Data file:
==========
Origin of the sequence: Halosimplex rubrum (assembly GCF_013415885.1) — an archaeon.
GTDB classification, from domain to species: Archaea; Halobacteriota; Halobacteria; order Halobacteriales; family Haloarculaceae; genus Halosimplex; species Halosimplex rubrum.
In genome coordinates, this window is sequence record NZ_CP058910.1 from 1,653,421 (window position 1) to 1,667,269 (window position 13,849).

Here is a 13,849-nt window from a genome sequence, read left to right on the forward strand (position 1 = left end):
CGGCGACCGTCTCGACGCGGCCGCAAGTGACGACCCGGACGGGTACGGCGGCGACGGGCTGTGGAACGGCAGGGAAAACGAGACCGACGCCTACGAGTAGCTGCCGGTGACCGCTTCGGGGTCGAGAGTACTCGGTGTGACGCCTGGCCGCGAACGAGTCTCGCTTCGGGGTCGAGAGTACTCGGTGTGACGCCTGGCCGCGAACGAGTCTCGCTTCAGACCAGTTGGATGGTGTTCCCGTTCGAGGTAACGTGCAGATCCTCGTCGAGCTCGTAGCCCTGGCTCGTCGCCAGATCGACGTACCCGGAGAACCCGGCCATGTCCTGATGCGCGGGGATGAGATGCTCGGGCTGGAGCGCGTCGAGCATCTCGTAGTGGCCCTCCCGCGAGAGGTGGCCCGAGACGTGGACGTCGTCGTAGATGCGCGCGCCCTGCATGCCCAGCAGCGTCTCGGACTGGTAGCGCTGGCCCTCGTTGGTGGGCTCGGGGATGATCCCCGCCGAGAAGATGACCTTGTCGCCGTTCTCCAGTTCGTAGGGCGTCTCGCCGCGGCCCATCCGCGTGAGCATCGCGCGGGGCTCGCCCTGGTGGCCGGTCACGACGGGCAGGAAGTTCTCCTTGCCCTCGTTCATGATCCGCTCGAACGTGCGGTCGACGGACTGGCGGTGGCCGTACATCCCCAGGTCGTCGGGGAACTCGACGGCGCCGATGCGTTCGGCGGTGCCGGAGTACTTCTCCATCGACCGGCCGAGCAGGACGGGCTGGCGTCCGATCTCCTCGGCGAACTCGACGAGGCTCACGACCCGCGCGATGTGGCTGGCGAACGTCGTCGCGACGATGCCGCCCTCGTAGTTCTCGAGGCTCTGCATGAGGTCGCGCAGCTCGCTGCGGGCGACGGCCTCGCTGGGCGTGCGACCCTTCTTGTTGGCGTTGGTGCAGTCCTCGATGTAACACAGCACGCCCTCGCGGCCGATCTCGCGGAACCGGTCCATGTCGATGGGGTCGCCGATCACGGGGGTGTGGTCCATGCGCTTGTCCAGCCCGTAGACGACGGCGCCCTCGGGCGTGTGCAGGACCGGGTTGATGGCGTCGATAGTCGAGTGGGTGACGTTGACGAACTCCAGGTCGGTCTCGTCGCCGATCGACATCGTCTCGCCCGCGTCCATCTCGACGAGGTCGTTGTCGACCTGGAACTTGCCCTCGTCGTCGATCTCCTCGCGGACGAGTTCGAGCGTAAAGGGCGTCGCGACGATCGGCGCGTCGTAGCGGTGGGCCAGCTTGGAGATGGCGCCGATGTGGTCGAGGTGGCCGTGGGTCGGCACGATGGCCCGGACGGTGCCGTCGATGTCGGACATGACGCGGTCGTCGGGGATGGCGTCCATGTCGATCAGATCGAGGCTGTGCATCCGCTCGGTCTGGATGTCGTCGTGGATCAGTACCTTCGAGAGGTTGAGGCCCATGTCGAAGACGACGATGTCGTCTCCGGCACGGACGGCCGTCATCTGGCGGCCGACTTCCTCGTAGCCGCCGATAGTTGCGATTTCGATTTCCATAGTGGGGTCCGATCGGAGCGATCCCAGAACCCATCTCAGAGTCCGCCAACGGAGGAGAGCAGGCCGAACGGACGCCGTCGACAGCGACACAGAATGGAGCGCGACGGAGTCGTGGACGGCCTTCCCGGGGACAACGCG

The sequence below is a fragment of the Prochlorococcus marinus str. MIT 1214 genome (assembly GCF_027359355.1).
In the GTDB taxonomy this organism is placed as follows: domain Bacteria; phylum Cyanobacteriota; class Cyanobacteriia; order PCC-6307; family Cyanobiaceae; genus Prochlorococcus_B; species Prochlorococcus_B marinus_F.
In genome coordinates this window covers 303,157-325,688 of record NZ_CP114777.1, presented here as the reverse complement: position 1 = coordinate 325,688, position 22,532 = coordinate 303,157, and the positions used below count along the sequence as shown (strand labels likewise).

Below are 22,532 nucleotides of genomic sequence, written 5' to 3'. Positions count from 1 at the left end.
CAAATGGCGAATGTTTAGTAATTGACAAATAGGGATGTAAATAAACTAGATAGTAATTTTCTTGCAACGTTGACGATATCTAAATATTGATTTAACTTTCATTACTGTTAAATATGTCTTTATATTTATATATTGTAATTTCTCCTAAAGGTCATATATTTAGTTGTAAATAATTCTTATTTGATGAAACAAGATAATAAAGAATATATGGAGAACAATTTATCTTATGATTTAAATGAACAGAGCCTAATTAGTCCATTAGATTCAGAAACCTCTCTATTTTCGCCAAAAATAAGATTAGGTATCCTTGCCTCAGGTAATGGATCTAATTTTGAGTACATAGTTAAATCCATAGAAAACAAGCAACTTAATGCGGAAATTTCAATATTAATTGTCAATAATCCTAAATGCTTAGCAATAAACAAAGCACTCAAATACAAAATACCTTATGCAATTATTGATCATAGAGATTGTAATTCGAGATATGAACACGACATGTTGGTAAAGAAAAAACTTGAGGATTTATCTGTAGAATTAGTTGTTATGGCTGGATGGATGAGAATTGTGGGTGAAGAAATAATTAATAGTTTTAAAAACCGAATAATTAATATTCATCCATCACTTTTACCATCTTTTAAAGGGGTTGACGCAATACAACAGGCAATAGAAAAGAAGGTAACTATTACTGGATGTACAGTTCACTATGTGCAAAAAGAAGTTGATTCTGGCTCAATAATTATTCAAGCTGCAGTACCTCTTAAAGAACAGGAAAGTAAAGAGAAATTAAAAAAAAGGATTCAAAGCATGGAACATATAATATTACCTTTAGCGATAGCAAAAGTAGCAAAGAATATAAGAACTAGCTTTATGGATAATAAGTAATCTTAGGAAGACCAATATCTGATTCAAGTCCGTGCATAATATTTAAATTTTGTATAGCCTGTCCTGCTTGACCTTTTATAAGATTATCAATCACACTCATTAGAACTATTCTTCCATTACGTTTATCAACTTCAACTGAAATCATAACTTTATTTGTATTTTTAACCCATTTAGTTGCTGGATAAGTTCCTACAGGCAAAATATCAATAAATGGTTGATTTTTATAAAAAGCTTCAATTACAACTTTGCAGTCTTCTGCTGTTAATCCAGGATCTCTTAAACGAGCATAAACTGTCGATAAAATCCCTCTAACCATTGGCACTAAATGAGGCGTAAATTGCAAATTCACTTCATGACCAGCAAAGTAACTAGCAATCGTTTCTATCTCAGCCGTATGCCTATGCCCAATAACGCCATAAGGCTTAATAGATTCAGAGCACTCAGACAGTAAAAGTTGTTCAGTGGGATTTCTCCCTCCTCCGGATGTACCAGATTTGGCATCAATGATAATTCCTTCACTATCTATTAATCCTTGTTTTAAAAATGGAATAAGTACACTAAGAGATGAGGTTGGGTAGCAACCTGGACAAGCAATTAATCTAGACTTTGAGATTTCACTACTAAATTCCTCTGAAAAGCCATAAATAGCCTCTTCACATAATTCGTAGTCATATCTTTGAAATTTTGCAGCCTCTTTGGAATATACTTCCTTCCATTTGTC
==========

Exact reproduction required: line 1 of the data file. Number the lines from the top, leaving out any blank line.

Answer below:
Origin of the sequence: Halosimplex rubrum (assembly GCF_013415885.1) — an archaeon.